Online Bonus & Bloopers to Stringing Magazine’s Create Patinas on Metal with Common Household Supplies

One of my favorite parts of doing the article on how to create patinas on metal for the Summer 2016 issue of Stringing magazine (other than seeing my name in real paper print again–woohoo! It has been awhile!) was watching the gorgeous blue-green color form on the metal due to exposure to ammonia. But it didn’t all go so well.

For example . . . I created all of my samples while I was on vacation at the beach, and I forgot to take sawdust or shredded paper, etc., with me for the immersion process. So as I was sitting on our deck by the ocean thinking of how I could improvise and what I had that was moist that I could submerge the samples in to create patinas . . . naturally, I thought of sand. So I grabbed my flashlight and trekked out to the beach to get some.


Well, that wasn’t the best idea I’ve ever had. I’m not sure if there are microscopic living things in sand, or perhaps it was bacteria dying–eww–but when I added the bleach and salt, the whole thing bubbled and foamed up. It kept bubbling for awhile, too, and it looked more like a witches’ brew than anything you’d use to create patinas for metalsmithing.

In the morning, I realized that the sand was not going to dry up enough anytime soon to let a patina start to form. It was too heavy and too much “in contact” with the metal surface. So I started over with direct application using cotton balls and let the samples sit on a paper towel to create patinas.

See the texture on the paper towel? That's why the finished sample in the magazine has a checkerboard look, almost like fabric.

See the texture on the paper towel? That’s why the finished sample in the magazine has a checkerboard look, almost like fabric.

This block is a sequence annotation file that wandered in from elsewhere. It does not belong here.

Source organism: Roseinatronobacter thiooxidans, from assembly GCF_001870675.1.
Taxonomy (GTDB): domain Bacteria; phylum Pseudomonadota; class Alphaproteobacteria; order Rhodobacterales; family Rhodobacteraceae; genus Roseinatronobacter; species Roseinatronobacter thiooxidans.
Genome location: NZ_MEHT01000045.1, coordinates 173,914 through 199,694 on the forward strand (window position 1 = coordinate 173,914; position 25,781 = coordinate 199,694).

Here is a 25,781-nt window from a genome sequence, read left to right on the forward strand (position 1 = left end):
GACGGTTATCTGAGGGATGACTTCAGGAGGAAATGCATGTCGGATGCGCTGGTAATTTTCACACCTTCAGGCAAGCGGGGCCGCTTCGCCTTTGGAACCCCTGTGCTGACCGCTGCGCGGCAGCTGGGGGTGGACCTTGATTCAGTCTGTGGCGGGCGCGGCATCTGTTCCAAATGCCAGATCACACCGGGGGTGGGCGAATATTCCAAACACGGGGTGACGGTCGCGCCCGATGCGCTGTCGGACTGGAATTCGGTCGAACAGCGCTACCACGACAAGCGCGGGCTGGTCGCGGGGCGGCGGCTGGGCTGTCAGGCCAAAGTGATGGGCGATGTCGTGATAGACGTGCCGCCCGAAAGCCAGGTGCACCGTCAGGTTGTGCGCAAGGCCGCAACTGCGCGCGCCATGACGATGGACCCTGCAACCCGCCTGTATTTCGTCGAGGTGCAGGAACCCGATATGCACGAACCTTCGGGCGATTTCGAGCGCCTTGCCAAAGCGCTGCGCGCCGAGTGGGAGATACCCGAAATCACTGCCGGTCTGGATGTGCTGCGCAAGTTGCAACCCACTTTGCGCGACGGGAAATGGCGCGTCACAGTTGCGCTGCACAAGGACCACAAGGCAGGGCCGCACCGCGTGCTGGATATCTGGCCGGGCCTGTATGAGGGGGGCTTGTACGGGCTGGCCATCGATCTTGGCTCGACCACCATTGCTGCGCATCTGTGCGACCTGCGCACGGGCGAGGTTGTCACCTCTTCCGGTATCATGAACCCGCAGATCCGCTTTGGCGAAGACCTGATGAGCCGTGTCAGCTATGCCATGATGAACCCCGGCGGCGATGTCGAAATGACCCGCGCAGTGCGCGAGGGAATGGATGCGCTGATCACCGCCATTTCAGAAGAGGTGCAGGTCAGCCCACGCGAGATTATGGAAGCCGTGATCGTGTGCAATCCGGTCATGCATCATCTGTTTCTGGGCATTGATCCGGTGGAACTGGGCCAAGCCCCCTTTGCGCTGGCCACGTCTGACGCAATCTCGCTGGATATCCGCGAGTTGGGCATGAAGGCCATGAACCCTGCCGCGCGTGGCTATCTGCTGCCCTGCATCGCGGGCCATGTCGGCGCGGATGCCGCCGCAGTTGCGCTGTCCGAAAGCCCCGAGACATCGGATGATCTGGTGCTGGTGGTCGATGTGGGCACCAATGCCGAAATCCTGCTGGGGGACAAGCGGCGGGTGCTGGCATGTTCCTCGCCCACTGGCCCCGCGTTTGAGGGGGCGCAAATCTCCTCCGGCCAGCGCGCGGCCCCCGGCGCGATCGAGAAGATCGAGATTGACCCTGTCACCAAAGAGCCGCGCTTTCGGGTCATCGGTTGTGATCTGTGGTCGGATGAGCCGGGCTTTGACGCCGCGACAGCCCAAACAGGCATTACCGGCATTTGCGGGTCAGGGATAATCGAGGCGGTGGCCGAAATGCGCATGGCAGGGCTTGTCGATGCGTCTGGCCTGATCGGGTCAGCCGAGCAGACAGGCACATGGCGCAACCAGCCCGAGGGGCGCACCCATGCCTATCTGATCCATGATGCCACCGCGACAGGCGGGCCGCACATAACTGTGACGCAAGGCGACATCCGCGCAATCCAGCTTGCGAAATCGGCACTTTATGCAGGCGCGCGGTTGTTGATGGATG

That’s how the pattern of my paper towels ‎transferred onto the backs of my metal samples, which is kind of fun and interesting. We have some paper napkins with an embossed rose pattern on them; the next time I want to create patinas on metal, I’m going to try to re-create that process and see if I can get the rose image to appear on my metal.

Egg Patina Technique

The egg fuming process to create patinas was super easy to do, but it comes with a huge measure of caution. Using an egg to patina sterling silver works best if the egg is hot, and once it cools, you can warm the egg and repeat the process to achieve more color on your metal. However . . . warming the egg in a microwave is an art. At merely 7 seconds in the microwave, this happened.


Be sure to cut the egg before you zap it, and go 2 to 3 seconds at a time, stopping in between and checking for heat. Better yet, hindsight tells me I should have left the egg in the plastic baggie, removed the metal, and zapped the egg in the bag. You’re welcome.


Note: This shows my attempt to create patinas on copper and brass with an egg. You might recall from the article in Stringing that this was an experiment that didn’t work–it created very little color on the copper or brass. This technique is meant for silver, and it did create nice color on the silver.

Don’t be afraid to experiment when you create patinas! Some of my best work has come from it. I’ve heard that you can create patinas on metal with MiracleGro, so that and rose-embossed napkins are next on my list!

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